Color Scheme Nelson
chose Radiant Orchid,
Pantone’s color of the year,
as the inspiration for his
coloring. “I love the idea
that the only color on the
table is the napkin,” says
Nelson. He suggests keeping your table neutral and
adding just a pop of color.
Wooden Table This is the
center point of Nelson’s
design. A rustic wooden
table wouldn’t typically be
paired with an elegant
runner or high-end china,
but because they’re so
opposite, it works.
Table Décor Be mixy-matchy. Use candleholders
for candles and as vases
for flowers. Mix floral with
non-floral elements, like the
decorative spheres seen
here. And if the textures
are different, even better.
Nelson is a designer at Event Lab with nearly 18 years of experience.
He works to bring a client’s vision to life in all aspects of design, from
linens and lighting to tableware and floral.
For this design, Nelson played off the trend of mixing elements to create a look that he
describes as “sexy rustic,” intertwining two completely different styles. It all started with a
wooden table, which he built upon by adding upscale pieces: a silver embroidered runner,
chrome and mercury glass metal tones, Vendela roses and Phalaenopsis orchids, fine china,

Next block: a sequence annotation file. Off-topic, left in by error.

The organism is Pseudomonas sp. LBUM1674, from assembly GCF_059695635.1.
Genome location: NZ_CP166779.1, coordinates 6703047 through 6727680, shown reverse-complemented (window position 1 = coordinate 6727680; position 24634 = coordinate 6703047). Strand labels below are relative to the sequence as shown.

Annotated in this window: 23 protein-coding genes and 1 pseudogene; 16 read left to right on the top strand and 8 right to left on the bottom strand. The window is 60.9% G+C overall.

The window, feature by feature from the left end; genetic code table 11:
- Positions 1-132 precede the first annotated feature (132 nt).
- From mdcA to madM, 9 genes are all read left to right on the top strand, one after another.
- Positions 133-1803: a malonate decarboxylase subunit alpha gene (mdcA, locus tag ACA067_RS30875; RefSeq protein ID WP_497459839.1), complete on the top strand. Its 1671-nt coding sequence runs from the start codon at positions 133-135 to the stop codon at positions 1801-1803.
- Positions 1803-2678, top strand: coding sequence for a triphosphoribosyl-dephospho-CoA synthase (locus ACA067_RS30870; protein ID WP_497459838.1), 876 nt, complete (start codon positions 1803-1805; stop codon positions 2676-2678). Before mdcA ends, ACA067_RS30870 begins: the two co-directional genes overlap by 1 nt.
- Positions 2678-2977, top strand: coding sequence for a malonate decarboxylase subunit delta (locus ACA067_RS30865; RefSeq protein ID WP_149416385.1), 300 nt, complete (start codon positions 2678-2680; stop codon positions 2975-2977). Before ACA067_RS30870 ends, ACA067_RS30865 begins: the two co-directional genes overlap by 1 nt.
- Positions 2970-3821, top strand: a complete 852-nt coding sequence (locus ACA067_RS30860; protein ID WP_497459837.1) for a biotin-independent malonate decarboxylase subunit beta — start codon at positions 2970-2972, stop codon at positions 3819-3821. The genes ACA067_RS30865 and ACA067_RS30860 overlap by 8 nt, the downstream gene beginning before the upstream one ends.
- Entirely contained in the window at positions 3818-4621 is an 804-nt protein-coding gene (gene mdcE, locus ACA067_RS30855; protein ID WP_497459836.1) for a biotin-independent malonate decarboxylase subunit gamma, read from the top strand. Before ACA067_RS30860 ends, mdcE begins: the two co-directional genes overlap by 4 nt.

and lots and lots of candles.
As far as placement, he tends to rely on instinct. “It’s all about balance,” says Nelson.
“I don’t know if it’s a conscious decision, it’s just what makes sense in my designer brain.”
There is one general rule he followed, though: avoid an even plain. In order to create visual
interest he used different levels of floral and candles. For larger centerpieces—and they
can be tall—be specific and more symmetrical in their placement. Then, the lower pieces—
which should be varying heights—can be placed more organically.
Initially this was envisioned as the head table at a wedding. “Doing a center harvest
table like this is really popular at weddings right now,” says Nelson. “Just the bridal party
sits there—you’re in the middle of the room with your guests surrounding you.” However,
it is also transferable to other settings. “I’ve seen a lot of corporate events starting to get
a little more daring with their tables, so it’s not just the typical rounds, rounds, rounds,”
says Nelson. “It all depends on what your program is going to be, but for gala type events,
doing some unique seating is getting popular.”